While Papercuts echoes bands like Spiritualized and The Zombies in mood, ambitious orchestration (the title track itself contains an arrangement contribution from Beach House’s Alex Scally) and the high-calibre dream pop of beautifully hypnotic tracks such as ‘Staring At the Bright Lights’, the sound on ‘Life Among The Savages’ is undeniably Quever’s own. Alongside haunting melodies that soar over strings, garagey guitar hooks, piano and mellotron, and energetic bass and drums that never rely on a clichéd beat, it’s impossible to refrain from being spellbound by Quever's unpredictable and chaotic world, whatever that may consist of.

          “I like to write short stories, at least have the story in my mind and allude to it... from dystopian short stories to a utopian take on things, being outside looking in, alienation, search for bliss, the chaos of relationships, insanity, suicide...”

          Having lost both of his parents and being orphaned at a young age before growing up on a commune, Quever is no stranger to the complexities life can bring. Crediting the four-track he got after his parents died with both helping him cope and inspiring his career, ‘Life Among The Savages’ is the next step in a musical trajectory that’s gently reshaping pop music in the way very few musicians know how.

          Barrence Whitfield And The Savages

          Dig Thy Savage Soul

            Boston’s legendary Barrence Whitfield & The Savages’ new album Dig Thy Savage Soul is a wealth of atomic-powered, sock it to me R&B and rock & roll hoodoo. Barrence, possessing otherworldly pipes that range from a low feral growl rumbling the nether regions to a scream that would make Little Richard blush, belts out originals and crate-diver covers with the formidable and aptly-named Savages. They keep his back with a punk rock grit and blues ferocity that lives in the frets between Chuck Berry and Jack White. Together, Barrence & the Savages lay down a groovy racket that’s so thick and greasy, you need moist towelettes near the hi-fi.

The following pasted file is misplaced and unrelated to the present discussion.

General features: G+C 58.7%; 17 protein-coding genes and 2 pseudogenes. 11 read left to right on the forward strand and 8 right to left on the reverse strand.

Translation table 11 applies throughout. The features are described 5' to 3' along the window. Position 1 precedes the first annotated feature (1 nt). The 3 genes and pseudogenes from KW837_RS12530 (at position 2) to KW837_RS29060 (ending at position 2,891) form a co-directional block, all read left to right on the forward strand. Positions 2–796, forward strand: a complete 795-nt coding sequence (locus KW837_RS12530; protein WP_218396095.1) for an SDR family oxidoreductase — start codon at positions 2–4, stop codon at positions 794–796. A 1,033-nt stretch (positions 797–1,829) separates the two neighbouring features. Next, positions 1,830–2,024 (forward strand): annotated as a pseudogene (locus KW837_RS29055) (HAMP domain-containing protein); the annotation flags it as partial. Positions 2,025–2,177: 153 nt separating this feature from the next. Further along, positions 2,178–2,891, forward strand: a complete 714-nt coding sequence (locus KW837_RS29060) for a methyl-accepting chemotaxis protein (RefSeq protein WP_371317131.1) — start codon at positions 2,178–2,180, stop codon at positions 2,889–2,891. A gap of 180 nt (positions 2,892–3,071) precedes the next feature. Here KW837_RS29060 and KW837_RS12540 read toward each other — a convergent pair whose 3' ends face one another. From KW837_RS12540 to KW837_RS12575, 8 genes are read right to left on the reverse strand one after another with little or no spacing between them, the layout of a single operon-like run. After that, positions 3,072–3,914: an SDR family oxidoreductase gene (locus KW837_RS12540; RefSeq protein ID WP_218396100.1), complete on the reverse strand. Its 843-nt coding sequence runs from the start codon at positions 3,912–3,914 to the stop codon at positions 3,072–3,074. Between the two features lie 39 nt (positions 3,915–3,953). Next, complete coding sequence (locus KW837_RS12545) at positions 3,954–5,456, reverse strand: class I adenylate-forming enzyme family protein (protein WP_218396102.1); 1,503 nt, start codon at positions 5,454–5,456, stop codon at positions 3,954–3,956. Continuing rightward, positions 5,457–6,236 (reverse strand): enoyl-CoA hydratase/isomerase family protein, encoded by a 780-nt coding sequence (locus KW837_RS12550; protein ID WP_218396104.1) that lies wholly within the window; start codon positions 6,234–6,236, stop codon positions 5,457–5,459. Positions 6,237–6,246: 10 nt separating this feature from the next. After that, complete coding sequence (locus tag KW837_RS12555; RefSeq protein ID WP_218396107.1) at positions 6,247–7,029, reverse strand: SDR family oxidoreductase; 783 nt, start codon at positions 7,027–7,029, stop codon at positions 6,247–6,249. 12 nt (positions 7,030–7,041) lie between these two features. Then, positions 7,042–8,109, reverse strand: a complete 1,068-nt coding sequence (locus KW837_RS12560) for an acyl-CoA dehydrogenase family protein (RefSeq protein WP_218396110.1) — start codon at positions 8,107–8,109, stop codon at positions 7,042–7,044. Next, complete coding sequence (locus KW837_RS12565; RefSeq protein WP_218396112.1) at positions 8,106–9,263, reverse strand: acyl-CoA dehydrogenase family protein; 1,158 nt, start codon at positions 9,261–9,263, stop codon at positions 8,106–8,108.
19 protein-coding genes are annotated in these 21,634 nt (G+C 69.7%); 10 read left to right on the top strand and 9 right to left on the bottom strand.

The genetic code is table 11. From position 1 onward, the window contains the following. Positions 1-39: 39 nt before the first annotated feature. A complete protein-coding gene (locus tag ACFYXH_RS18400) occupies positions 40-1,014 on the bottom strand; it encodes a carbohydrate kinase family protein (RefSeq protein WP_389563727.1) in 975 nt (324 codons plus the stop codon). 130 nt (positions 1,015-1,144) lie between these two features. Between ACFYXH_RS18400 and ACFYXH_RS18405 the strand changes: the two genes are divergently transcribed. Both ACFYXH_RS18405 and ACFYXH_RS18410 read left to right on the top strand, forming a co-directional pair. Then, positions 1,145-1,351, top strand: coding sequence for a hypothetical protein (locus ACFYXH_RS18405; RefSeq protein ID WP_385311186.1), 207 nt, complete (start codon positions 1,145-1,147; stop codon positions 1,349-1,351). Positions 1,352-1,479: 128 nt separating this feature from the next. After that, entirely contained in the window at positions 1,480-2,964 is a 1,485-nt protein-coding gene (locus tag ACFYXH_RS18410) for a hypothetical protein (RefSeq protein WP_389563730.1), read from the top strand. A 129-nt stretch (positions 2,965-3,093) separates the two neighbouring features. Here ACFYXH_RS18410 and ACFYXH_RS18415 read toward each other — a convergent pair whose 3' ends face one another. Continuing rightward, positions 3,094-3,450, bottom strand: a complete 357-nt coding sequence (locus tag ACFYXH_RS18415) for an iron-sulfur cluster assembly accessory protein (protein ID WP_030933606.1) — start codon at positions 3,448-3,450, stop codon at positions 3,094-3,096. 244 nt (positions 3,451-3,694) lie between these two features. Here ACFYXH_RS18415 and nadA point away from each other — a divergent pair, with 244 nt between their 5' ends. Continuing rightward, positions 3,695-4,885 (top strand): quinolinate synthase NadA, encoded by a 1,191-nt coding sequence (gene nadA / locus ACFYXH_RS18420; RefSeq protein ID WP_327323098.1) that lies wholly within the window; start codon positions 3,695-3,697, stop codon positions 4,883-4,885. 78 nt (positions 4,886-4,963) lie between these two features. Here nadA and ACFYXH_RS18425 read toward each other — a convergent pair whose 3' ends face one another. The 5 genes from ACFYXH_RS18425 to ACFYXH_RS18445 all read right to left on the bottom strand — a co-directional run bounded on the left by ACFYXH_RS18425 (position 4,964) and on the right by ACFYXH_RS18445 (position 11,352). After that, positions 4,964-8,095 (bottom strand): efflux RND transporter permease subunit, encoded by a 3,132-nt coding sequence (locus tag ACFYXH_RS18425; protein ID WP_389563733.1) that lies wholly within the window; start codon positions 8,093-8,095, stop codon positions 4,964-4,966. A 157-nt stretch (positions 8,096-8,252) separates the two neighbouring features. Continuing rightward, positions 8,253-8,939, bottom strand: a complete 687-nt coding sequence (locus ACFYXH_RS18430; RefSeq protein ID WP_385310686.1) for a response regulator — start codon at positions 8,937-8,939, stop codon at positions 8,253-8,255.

Dipping their gut-bucket deep into the well of America’s dirty musical soul, Barrence & the Savages’ sound is a sweaty elixir that enlivens, exorcises, and energizes on Dig Thy Savage Soul. “The Corner Man” bursts out of the gate, as much a child of the Sonics as a father to the Dirtbombs; it’s the Savage-Mobile neutral-slamming out of the garage. “My Baby Didn’t Come Home” and the love letter to the iconoclastic Oscar Levant (a man in chaos in search of frenzy...Google it, man.) burn with a roguish swamp mojo; bonus points for the killer jump-soul horn section. On “Daddy’s Gone to Bed” and the badass Jerry McCain tune “Turn Your Damper Down,” Peter Greenberg’s guitar plays like the lost Sun Records collaboration between Howlin’ Wolf and Carl Perkins. “Hangman’s Token” starts as a low-fi hill country shimmy harkening back to the early days of Fat Possum Records that then explodes into a tasty hard rock feast.

            Out front, Barrence is preaching to a congregation we definitely want to join. “Bread,” a Bobby Hebb B-side done with a Glimmer Twin strut, has Barrencematter-of-factly distilling all the nuance, confusion, and frustration of any relationship into the simple inarguable truth: “Only one thing in this here world/ to make you popular with all the girls/ and that’s BREAD/ that’s what I said.” Lee Moses’s “I’m Sad About It” is a slow burn gospel headbanger, conjuring a completely unhinged Al Green tossing sweat and blood soaked scarves from a fiery pulpit. Sho’ nuff. Where’s that towelette, again?